For some years now, Oregon's public schools have not been a shining example of educational excellence. Early this month, 71 Oregon schools - a record for the state - were identified as "inadequate" according to the standards of the federal No Child Left Behind Act.
For the past 10 years, Oregon also has been issuing its own "report cards" on schools. When the 2008 report cards came out, many of them were the kind that, in the old days, would have meant a trip to the woodshed for the kid who brought it home. Two-thirds of the state's biggest high schools got grades of "satisfactory" or "low," the equivalent of a C or D. A record number of 12 schools were graded "unacceptable."
"This really does sound the alarm bell that we need to do more to help all students, and we need to act with a sense of urgency," state Schools Superintendent Susan Castillo said when the report cards came out.
But there was no sense of urgency evident last week, when the state Board of Education voted 5-2 to delay requiring high school students to pass tests in reading, math, writing and speaking before graduating.
Last year, the board decided to require every Oregon high schooler, starting with the class of 2012, to pass tests in those four basic skills. But last week, under pressure from school principals and superintendents, the board agreed to push the writing requirement back to 2013 and the speaking requirement to 2015 - or later. (The board already had set the math requirement back to 2014.)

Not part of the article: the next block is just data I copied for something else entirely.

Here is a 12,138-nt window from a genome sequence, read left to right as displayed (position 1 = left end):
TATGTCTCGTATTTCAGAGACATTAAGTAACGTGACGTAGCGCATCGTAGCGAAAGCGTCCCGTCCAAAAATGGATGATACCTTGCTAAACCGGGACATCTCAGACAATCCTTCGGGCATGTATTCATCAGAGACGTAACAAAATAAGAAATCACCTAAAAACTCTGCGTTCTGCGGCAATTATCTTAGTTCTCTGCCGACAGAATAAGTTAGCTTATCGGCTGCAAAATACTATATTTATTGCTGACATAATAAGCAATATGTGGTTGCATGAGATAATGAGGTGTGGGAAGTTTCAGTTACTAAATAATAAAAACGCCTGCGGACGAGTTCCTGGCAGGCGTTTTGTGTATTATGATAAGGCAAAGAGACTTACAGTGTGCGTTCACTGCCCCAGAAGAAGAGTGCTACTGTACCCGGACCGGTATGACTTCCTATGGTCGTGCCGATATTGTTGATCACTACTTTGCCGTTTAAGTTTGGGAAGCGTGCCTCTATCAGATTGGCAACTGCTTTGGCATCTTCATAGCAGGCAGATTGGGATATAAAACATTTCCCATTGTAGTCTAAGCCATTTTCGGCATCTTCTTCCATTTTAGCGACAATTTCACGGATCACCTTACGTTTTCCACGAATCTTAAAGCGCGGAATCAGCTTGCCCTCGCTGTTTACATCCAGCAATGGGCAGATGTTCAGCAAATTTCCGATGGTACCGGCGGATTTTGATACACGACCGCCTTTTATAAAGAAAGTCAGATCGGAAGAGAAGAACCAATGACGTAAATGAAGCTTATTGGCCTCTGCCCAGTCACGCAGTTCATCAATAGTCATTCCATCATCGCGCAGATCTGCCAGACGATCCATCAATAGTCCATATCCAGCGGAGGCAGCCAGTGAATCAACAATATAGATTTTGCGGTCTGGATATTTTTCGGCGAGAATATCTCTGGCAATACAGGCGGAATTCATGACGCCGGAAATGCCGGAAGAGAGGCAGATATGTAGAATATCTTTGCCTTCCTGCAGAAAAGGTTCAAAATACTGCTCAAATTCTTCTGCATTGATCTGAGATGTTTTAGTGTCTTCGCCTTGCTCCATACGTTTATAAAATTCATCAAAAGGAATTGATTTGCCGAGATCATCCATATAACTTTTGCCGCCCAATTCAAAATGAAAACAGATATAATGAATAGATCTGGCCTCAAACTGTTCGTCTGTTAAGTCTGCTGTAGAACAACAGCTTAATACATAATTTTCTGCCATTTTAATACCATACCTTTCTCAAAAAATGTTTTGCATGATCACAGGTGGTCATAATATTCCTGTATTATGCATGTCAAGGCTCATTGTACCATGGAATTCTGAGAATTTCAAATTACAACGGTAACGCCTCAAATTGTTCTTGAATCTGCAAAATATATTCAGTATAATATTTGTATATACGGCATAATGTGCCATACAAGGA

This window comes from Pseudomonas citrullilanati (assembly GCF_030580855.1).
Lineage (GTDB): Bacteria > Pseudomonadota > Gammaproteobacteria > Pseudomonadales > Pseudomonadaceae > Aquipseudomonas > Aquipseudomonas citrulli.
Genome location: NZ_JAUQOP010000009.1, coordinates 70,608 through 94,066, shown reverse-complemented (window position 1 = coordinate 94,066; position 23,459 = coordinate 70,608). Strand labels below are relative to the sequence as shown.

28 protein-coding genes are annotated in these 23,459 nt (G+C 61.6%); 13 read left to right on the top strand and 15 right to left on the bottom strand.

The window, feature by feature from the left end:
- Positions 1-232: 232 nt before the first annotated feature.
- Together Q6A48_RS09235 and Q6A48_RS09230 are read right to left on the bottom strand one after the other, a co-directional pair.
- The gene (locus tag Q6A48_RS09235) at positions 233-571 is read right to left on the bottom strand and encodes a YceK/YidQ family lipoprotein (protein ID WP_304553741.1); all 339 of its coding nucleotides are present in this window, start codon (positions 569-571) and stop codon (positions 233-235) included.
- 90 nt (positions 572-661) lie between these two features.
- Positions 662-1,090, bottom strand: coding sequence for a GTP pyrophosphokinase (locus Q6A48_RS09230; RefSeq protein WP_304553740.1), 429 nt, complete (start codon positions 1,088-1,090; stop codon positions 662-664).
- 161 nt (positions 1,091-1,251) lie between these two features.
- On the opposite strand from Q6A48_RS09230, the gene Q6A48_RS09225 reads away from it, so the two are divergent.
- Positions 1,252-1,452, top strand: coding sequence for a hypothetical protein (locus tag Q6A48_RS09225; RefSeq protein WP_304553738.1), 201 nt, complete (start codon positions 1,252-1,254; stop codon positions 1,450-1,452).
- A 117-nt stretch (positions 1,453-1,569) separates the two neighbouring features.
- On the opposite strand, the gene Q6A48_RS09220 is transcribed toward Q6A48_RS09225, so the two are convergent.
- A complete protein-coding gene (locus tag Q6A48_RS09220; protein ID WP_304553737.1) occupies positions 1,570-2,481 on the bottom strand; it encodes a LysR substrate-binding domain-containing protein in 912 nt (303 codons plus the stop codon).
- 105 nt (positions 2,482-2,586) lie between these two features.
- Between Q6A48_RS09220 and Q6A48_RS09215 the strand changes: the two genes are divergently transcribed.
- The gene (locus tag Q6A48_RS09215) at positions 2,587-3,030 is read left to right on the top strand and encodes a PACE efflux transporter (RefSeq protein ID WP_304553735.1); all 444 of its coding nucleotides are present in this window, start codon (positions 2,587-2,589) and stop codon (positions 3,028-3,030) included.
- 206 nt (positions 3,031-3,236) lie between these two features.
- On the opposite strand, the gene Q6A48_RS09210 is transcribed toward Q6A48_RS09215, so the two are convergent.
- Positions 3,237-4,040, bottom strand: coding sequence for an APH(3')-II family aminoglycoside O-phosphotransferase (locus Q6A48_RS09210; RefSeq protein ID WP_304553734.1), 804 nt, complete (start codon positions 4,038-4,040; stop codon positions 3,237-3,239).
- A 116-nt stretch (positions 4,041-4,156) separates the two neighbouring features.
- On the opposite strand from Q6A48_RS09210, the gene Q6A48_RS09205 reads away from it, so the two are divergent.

School administrators had wanted the requirements delayed even longer, complaining that recession-pinched school budgets will make it tough to implement them. The excuse is lame, considering that Oregon school budgets have been pinched for as long as we can remember. And it's hard to believe they'll be unpinched very soon, raising the likelihood that the administrators will be back whining to the school board for more extensions.
Oregon has a long and dishonorable tradition of undervaluing education, and last week's move shows it hasn't changed much. State leaders agonize about the economy, but still don't seem to understand that its long-term health and stability depend on having a first-rate public education system. Companies don't decide to locate in a state based on the scenery or the quality of the trout fishing. They look for, among other things, a well-educated workforce and schools that their employees will be happy sending their kids to.
Oregon is one of the few states that doesn't have graduation test requirements already. Nationwide, 70 percent of high school students must pass such tests to get their diplomas. The board's decision means this state will continue to lag behind the rest of the country for several more years. For its display of cowardice and short-sightedness, we hereby confer THE BOOT - summa cum lousy.